Track 2 Corners in Nihil immediately hits us with a blend of glitch and industrial. This time though we get those grindcore vocals at play which are an interesting blend with the music. The song is oppressive and the vocals assaulting, but there’s more to the song than that. You will notice and eerie soundscape present over the top of the harshness which could be a song in itself. There are also haunting clean vocals at intervals here which add extra character. The combination of these two songs being played over each other makes for an extremely stimulating listening experience. One can even listen to the song twice and focus in on different elements to almost hear two different songs.

Track 3 Omni (which has a music video that I’ve included below the review) is less on the aggressive side and features some more electronic experimentation. We still have the industrial harshness but, in many parts, it flows as a constant steady beat rather than an assault. There’s some atmosphere here too, created by unique beats, unusual vocal parts, innovative distorted clean singing and the use of not one but two harsh vocal styles.

Track 4 Lionsblood is definitely one of the most captivating on the album (and also has a music video which I’ve included below the review).The track features interesting African drum rhythms, interesting shouted vocals and ethnographic recordings that have been distorted. The harsh vocals on this track come through as faded echoes as if from inside a cave. The African style drumming becomes more prevalent and more intense as the song progresses, it’s almost hypnotizing. We shift into more industrial/electronic elements after the 4 minute mark, with more interesting distorted shouted vocals.

Track 5 Uganda with Sam has an exceptionally catchy beat to it that worms its way deep into your brain in a way that’s hard to explain without you having heard it. There are multiple levels of beats playing here in a way that it almost sounds like gunfire at times. There are breaks in the assault though where we get dark and atmospheric segments, but then we’re right back to that relentless beat.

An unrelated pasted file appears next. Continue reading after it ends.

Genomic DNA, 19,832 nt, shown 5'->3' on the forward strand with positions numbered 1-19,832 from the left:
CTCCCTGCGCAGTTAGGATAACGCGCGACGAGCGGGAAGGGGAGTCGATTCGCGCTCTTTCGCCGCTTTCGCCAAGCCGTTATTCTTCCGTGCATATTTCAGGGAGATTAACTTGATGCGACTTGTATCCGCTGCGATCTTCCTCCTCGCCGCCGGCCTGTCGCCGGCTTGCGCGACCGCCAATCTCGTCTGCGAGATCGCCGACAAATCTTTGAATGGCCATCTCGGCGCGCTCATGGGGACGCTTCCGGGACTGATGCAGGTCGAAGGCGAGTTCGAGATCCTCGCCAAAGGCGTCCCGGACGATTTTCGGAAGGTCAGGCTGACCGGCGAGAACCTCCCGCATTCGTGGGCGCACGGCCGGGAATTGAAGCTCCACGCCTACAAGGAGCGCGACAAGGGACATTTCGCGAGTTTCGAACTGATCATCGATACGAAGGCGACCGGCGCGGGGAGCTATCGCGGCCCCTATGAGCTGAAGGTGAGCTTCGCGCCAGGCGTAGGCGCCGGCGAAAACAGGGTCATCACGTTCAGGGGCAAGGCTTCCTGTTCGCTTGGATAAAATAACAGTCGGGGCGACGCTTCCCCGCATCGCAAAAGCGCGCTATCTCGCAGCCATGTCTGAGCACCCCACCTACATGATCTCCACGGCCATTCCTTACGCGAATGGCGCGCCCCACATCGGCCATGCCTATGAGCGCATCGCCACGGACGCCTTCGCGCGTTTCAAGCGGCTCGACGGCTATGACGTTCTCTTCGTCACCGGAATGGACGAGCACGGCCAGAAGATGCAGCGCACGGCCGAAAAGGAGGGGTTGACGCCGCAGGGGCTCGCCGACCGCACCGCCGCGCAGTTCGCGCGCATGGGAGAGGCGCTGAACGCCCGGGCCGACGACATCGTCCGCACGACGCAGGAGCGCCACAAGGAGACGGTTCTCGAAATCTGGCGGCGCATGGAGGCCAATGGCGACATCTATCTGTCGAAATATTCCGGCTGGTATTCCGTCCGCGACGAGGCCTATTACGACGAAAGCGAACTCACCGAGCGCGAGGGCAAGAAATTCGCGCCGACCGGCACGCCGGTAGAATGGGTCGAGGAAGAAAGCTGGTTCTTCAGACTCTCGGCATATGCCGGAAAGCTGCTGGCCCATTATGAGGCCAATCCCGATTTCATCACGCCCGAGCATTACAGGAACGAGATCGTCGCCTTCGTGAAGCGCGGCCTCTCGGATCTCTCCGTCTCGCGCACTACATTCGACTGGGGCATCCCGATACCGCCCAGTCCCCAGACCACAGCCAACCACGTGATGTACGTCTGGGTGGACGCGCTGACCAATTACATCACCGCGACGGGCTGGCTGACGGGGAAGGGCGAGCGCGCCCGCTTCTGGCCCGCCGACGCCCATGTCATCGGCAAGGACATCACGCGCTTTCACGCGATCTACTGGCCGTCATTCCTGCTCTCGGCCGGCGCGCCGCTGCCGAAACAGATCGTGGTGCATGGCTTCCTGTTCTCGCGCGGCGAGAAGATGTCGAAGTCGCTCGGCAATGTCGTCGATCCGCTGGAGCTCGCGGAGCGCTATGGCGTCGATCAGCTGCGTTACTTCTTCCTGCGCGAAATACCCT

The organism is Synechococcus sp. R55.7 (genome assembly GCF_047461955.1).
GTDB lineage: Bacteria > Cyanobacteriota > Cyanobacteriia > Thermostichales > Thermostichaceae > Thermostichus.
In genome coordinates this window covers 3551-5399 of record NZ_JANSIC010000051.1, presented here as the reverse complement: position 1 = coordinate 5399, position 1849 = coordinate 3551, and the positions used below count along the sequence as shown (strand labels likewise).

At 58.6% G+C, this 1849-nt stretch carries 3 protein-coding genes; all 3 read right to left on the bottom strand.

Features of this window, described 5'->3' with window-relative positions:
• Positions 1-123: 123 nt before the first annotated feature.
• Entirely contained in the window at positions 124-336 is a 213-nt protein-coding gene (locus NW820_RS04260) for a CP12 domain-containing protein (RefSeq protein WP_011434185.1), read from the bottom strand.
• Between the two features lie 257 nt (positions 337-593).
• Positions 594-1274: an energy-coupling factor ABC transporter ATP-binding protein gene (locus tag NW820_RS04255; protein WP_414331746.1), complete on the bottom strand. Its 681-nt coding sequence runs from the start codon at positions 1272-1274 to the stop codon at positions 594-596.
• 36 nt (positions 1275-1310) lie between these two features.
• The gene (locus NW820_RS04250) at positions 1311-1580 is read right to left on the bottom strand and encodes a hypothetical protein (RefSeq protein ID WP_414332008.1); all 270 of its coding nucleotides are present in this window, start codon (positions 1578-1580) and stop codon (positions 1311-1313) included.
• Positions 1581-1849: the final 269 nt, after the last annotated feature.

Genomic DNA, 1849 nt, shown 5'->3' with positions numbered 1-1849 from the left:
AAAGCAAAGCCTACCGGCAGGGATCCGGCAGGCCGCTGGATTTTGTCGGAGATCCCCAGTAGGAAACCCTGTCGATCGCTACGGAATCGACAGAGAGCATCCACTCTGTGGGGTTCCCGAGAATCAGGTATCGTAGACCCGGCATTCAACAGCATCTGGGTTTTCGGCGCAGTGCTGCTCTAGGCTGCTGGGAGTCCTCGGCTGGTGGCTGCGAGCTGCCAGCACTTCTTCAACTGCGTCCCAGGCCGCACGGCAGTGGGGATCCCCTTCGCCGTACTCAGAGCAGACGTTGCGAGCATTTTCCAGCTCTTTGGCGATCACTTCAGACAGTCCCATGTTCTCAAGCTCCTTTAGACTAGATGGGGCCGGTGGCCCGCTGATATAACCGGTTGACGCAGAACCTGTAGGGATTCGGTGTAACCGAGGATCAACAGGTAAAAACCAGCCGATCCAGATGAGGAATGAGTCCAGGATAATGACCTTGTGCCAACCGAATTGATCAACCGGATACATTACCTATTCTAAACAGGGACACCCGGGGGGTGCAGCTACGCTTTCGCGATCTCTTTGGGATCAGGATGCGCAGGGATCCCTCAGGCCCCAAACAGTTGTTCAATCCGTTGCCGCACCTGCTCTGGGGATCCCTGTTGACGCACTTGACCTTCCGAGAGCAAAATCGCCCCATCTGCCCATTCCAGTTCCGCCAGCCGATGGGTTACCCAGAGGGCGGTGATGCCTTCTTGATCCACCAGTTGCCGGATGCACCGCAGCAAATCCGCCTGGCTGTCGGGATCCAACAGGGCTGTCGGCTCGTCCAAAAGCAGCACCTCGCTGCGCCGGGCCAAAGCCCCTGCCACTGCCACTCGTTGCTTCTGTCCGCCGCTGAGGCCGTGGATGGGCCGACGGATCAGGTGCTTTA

Track 6 Kill Yourself Before They Kill You starts off with heavy trap and industrial elements to it. There’s a menacing sort of pulse to this track that’s somewhat unsettling. The vocals tear through this pulse at intervals, disrupting the energy of the song.

Track 7 Pembe 666 starts off with a bps rate that I can’t even calculate with a spoken word segment in a non-English language (sadly I don’t know which), which makes for an interesting listen. This format runs for the duration of the track.

Track 8 Sin Nature starts off with an interesting energy to it but quickly descends into an auditory onslaught. There are heavy and oppressive beats at play here, with echoed shrieked vocals. Then at around the 2-minute mark we get a highly repetitive industrial heavy beat slamming us ceaselessly. The song does not let up from start to finish.

Finally, we have the closing track The Echoes of the Beyond is a bit of a different beast to the rest of the album. It’s somewhat of an ethereal soundscape with whispered harsh vocals coming through as if from beyond the void. We get some interesting elements at play here, especially in regard to some of the beats and other electronic elements. The track continues like this from start to finish, ending the album on much more of an atmospheric note. This is actually a great decision by the band, it gives the listener a chance to decompress and unpack what they have just listened to, while still being presented with captivating music.

Overall, you need to listen to this album, there really isn’t anything else out there that’s quite like it. This is a perfect example of why I like to listen to music from as many countries as possible, because there are so many unique bands and artists out due to their individual influences. So take some time out of your day and give this a spin. Ideally give it a few spins (I know I have) and I guarantee that you will find elements on each listen that you missed on the previous play throughs.

Listen to the full album below:

Bandcamp:

https://nyegenyegetapes.bandcamp.com/album/duma

Spotify:

Apple Music:

https://music.apple.com/us/album/duma/1519244649

Watch the music videos for Lionsblood and Omni:

Lions Blood:

Omni: